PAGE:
TNCS School Lunch Program Gets a Refresh!

You may have noticed that The New Century School has been cooking up some fun changes for the 2017–2018 school year. One such change is happening in the the kitchen, where two new faces have appeared. With former chef Emma Novashinski* moving on to embark on a new professional chapter, TNCS school lunch has been taken over by veteran TNCS parents Danielle and John Moomau. Kibnesh Anebo, who assisted Chef Emma, now takes on the role of Lead Cook. (Click Garden Tuck Shop and Lunch Goes Global to read about the origins of TNCS school lunch.)


Team School Lunch: Danielle, left; Kibnesh, middle; John, right.

Their kitchen takeover came to pass over the summer, when TNCS Co-Executive Director and Co-Founder Roberta Faux asked the Moomaus to consider assuming the role of kitchen manager. “At first we thought it would be impossible,” said Mrs. Moomau. “Considering that we operate our own full time food safety training and consulting business, how could we do the job of Chef Emma?” In fact, their proposed role would take a different shape. “Kitchen manager includes creating menus, overseeing production, maintaining regulatory compliance, food safety, inventory, and ordering,” she explained. With Ms. Anebo as Lead Cook and an additional new hire to assist with prep and clean-up coming on board, they realized they could manage. “And the idea of being able to engage more with our daughter, connecting with her classmates, all the teachers, administration, and other parents was appealing as well,” said Mrs. Moomau.

Wth a combined experience of over 50 years in retail food management, the Moomaus were a natural choice. “John and I both put ourselves through college working in the restaurant industry, working every position in the restaurant from dishwasher to bartender, and later working nationally doing multi-unit openings, culinary training, and finally regional operations.” They even met while working in the food-service industry. Mrs. Moomau is originally from New Orleans, and Mr. Moomau is from Silver Spring, MD, but they co-managed a restaurant in Washington, D.C. located at 14th NW and F Streets in 2003.

Then, in 2006, they left the corporate industry to start QRS Training, their own food consulting and training company, which offers classes and certification programs for food and alcohol licenses in the Mid-Atlantic region.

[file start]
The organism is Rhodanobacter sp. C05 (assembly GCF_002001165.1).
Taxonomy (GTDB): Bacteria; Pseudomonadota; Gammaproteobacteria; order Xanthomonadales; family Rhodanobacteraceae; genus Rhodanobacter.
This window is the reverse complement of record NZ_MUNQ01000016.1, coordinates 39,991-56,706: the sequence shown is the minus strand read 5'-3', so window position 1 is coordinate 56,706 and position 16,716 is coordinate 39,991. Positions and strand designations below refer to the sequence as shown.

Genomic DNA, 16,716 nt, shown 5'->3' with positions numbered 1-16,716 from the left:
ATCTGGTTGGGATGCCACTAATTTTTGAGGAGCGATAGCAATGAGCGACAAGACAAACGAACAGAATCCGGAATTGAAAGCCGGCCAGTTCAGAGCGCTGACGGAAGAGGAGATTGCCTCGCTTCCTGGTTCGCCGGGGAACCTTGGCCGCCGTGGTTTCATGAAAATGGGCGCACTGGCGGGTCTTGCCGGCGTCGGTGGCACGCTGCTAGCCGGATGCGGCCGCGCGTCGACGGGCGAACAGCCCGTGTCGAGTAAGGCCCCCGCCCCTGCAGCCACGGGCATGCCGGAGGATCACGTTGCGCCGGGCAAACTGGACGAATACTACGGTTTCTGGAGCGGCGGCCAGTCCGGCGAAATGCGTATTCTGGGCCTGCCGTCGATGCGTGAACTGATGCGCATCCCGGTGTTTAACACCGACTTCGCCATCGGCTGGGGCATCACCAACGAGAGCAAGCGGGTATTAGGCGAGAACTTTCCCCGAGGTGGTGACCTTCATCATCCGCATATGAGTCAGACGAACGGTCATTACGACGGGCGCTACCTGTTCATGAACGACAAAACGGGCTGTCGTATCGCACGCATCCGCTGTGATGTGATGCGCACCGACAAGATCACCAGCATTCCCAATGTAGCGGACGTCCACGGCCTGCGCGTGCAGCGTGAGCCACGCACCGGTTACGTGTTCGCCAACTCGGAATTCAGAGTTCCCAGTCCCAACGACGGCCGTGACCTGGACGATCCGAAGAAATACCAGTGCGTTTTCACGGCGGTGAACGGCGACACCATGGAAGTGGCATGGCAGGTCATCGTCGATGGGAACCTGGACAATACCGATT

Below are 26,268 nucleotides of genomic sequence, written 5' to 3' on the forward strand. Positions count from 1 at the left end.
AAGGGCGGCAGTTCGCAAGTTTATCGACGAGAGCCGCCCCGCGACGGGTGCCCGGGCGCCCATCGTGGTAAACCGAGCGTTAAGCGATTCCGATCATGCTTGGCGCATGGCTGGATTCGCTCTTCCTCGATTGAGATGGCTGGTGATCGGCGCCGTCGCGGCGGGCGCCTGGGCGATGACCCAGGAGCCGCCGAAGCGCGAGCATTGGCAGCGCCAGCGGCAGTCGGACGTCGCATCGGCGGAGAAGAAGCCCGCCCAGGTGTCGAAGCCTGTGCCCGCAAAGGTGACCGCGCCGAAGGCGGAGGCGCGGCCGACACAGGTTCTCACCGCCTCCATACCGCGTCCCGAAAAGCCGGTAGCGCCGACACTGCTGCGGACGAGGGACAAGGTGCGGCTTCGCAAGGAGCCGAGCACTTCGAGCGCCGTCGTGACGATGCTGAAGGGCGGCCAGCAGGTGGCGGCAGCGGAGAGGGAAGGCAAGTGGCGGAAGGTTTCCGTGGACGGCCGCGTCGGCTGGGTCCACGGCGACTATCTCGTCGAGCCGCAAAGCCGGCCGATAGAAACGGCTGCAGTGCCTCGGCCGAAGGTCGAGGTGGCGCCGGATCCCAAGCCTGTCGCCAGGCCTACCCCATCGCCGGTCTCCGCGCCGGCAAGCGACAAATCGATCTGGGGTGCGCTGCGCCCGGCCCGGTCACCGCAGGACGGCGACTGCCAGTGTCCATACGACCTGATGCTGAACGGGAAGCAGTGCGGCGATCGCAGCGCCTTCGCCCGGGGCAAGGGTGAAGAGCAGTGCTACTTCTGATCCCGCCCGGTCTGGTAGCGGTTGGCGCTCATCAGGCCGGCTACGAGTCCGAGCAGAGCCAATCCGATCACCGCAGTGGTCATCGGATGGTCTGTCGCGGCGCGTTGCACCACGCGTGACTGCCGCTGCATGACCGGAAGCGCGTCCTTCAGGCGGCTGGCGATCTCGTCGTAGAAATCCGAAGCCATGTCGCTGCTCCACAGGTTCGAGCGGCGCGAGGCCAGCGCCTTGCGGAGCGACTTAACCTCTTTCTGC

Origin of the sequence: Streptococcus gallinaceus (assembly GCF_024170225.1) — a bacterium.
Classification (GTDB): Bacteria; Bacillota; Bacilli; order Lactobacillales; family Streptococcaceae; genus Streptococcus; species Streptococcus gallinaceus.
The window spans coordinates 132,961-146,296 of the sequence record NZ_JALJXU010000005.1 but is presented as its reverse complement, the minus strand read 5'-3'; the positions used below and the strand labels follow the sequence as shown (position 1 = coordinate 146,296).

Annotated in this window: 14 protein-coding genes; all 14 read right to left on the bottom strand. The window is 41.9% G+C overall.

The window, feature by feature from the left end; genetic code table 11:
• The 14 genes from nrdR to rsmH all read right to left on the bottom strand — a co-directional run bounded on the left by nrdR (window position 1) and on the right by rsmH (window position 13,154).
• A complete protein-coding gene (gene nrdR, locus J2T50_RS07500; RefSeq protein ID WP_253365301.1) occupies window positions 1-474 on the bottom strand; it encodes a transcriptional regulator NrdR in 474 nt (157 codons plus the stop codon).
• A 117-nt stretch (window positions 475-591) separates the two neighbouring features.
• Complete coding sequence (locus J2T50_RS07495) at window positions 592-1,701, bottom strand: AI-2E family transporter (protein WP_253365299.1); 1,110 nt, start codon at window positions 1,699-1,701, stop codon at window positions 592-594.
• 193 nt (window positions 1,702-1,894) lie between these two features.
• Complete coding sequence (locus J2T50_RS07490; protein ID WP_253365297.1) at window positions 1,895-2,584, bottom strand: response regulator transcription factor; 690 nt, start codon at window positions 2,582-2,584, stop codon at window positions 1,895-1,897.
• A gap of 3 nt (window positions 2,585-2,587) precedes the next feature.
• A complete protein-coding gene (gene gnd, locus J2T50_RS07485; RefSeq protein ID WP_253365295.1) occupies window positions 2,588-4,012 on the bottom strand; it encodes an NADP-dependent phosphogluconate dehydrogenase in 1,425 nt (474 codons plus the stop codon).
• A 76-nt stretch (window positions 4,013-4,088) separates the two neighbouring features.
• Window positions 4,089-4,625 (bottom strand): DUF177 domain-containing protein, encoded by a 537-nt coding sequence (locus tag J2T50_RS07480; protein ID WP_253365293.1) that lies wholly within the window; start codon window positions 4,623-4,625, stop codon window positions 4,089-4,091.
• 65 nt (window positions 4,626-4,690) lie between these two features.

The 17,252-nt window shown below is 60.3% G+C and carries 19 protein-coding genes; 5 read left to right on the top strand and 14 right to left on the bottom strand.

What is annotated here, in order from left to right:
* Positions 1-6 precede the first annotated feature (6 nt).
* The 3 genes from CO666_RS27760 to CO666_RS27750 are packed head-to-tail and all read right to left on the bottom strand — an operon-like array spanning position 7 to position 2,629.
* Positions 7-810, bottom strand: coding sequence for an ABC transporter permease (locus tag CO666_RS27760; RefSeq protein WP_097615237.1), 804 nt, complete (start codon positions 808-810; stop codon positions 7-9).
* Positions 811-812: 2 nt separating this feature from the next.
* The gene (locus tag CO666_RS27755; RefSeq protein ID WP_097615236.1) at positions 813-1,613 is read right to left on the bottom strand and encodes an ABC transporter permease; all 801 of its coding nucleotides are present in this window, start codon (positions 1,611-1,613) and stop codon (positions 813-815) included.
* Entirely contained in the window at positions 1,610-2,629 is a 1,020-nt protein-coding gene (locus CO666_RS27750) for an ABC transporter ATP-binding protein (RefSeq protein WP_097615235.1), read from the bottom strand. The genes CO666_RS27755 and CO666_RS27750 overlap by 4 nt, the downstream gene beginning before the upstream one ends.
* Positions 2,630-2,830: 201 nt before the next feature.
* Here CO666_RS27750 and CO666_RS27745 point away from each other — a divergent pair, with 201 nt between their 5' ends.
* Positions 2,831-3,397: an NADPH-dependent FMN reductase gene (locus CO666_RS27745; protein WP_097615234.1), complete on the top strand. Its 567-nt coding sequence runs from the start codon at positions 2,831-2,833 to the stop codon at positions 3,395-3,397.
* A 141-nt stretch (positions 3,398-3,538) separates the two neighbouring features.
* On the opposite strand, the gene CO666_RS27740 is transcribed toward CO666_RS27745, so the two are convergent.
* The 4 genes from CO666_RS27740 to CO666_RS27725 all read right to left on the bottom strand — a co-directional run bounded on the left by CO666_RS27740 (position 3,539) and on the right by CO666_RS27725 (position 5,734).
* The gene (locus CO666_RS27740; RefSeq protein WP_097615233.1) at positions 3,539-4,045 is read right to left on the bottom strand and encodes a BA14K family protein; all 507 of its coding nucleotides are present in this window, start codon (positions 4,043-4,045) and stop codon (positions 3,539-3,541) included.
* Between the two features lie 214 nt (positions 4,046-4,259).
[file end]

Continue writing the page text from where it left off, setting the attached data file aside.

Kibnesh prepares sesame noodles with faux chicken.

Now, 11 years later, they are bringing all of their expertise to TNCS students! The Moomaus are responsible for all food inventory and ordering of any supplies needed to run a smooth kitchen. They will oversee daily quantity of lunches needed and turn over the production line to head cook Ms. Anebo. Said Mrs. Moomau: “A local and clean path had been taken on by former TNCS Chef Emma and the founders of the school from the beginning when creating the lunch program. We seek to continue this and implement ways to influence the children with more international foods, but foods they will eat because it’s colorful, delicious, and fun.”

Although school lunch has a slightly new “flavor,” by far, most aspects of the program will stay the same. Mrs. Moomau explains:

Chef Emma started the school lunch with a different perspective. Understanding that she had to be compliant with the Maryland State Board of Education, which requires a protein, vegetable, fruit, and grain, she created menu’s that were colorful and different than what traditional school lunch programs offer. Keeping with TNCS’s promise to parents and students to be vegetarian and nut free, she researched and created lunches that offered children a new palette of flavors: soy nuggets that look and taste like chicken nuggets, colorful micro greens, and vegetables that the children planted and cultivated in TNCS’s own school garden. She got the kids excited and involved about the food they were eating. We wouldn’t change that piece of the program. Changes to the menu, however, will come as we get to know the children more and their likes and dislikes. But, whenever we introduce a new menu item, we promise to keep it delicious, healthy, fresh, and fun.